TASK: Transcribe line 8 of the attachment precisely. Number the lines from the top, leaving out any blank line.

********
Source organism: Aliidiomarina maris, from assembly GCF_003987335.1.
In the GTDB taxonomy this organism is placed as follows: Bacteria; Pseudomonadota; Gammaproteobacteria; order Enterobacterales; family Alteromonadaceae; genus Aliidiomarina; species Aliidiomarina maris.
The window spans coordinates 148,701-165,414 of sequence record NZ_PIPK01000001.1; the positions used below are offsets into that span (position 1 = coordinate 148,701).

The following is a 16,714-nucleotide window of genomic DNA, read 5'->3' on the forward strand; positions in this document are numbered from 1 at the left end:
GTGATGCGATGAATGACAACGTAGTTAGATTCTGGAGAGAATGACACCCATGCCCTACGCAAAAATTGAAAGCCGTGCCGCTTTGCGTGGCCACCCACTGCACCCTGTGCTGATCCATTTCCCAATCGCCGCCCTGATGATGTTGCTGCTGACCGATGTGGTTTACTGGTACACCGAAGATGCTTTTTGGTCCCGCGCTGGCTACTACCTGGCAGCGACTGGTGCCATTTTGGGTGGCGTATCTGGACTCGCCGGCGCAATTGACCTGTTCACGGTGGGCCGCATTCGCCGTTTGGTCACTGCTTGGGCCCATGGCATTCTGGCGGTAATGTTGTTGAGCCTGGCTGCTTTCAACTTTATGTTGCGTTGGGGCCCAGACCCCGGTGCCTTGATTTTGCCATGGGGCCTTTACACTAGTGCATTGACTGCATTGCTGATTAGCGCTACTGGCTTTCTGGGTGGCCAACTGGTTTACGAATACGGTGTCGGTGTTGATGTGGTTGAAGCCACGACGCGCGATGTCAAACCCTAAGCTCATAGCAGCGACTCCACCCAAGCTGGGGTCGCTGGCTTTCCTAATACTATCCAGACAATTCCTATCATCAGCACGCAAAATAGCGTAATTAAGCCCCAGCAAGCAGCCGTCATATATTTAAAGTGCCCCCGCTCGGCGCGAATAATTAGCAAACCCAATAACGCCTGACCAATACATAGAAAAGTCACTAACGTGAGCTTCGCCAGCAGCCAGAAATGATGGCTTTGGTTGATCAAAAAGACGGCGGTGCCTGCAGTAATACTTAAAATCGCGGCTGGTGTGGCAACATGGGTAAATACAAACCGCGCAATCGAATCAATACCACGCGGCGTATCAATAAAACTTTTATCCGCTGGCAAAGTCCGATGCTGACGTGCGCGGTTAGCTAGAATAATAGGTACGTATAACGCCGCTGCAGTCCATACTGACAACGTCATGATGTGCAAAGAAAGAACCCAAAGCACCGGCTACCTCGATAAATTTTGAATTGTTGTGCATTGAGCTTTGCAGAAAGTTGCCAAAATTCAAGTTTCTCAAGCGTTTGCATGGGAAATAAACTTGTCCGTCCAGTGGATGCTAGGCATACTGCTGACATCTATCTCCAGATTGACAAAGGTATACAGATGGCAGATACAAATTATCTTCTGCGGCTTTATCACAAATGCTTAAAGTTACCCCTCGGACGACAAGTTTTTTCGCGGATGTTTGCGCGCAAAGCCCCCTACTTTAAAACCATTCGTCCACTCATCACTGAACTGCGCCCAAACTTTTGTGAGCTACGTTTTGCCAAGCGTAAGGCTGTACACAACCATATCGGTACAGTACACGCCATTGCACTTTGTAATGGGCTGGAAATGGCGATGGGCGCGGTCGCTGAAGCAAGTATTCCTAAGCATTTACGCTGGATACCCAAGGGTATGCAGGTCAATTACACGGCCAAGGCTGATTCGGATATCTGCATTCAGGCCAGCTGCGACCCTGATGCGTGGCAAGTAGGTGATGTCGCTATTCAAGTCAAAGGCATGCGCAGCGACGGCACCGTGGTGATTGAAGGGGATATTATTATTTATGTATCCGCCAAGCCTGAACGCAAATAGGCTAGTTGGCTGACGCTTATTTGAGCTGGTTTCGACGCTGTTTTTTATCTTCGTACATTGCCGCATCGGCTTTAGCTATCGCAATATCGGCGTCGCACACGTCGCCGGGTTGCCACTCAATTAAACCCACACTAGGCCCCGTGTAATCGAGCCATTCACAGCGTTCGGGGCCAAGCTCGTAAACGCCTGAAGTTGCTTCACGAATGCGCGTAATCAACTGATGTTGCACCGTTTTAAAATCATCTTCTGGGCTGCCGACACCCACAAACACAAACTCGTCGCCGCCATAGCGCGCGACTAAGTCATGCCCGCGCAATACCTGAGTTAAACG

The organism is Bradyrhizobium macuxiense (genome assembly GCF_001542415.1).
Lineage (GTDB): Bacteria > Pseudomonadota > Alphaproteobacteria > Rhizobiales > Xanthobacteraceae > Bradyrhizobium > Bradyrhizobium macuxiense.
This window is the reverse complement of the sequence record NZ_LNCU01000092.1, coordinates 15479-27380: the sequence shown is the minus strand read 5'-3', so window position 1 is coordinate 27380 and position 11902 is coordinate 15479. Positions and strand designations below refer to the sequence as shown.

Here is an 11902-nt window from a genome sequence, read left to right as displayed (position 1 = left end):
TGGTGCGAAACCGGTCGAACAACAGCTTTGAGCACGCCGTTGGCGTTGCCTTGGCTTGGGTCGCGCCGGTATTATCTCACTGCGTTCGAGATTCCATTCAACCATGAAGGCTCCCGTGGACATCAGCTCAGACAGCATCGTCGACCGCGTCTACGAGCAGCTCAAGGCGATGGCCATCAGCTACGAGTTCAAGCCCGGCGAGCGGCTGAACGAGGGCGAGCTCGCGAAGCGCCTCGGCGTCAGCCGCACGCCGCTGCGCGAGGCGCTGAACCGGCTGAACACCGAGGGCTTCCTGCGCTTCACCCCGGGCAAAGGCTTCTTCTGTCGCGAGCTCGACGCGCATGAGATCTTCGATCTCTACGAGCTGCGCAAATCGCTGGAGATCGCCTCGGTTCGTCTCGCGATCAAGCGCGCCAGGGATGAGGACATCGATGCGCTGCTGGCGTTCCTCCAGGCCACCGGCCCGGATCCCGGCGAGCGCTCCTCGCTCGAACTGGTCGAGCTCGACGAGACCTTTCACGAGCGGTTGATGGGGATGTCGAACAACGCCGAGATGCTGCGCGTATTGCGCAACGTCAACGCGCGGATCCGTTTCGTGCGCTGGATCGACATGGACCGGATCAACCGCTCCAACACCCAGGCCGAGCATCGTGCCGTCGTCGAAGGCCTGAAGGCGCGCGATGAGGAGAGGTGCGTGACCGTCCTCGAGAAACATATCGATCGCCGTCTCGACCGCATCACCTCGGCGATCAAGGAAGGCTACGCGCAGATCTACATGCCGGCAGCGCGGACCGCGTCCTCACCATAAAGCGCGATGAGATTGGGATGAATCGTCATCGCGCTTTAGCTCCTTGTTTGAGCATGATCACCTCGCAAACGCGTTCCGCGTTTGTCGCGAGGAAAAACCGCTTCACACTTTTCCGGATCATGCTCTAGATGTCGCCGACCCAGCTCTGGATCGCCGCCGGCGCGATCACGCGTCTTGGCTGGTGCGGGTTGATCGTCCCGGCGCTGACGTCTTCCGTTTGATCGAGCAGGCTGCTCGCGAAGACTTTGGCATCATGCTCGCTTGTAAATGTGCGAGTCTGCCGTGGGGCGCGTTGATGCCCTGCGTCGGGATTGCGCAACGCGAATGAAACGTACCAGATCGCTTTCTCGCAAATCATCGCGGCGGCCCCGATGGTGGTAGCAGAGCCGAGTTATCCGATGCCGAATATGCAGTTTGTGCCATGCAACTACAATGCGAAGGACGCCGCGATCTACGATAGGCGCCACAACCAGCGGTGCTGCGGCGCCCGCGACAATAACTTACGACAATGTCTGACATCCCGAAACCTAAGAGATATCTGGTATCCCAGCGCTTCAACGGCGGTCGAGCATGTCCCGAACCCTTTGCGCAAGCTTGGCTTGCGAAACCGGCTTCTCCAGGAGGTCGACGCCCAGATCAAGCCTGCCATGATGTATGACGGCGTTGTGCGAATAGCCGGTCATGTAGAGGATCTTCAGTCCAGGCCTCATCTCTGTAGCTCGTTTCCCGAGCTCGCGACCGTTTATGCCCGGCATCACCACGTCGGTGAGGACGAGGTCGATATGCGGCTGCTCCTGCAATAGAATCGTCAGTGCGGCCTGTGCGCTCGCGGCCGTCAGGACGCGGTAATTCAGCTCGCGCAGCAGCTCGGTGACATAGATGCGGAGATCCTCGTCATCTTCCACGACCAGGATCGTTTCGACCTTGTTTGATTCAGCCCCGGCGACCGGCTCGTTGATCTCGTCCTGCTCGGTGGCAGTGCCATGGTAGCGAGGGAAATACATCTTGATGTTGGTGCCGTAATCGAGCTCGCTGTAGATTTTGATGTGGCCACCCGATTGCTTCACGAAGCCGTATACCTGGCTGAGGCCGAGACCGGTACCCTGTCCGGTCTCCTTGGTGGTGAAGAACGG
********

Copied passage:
This window is the reverse complement of the sequence record NZ_LNCU01000092.1, coordinates 15479-27380: the sequence shown is the minus strand read 5'-3', so window position 1 is coordinate 27380 and position 11902 is coordinate 15479. Positions and strand designations below refer to the sequence as shown.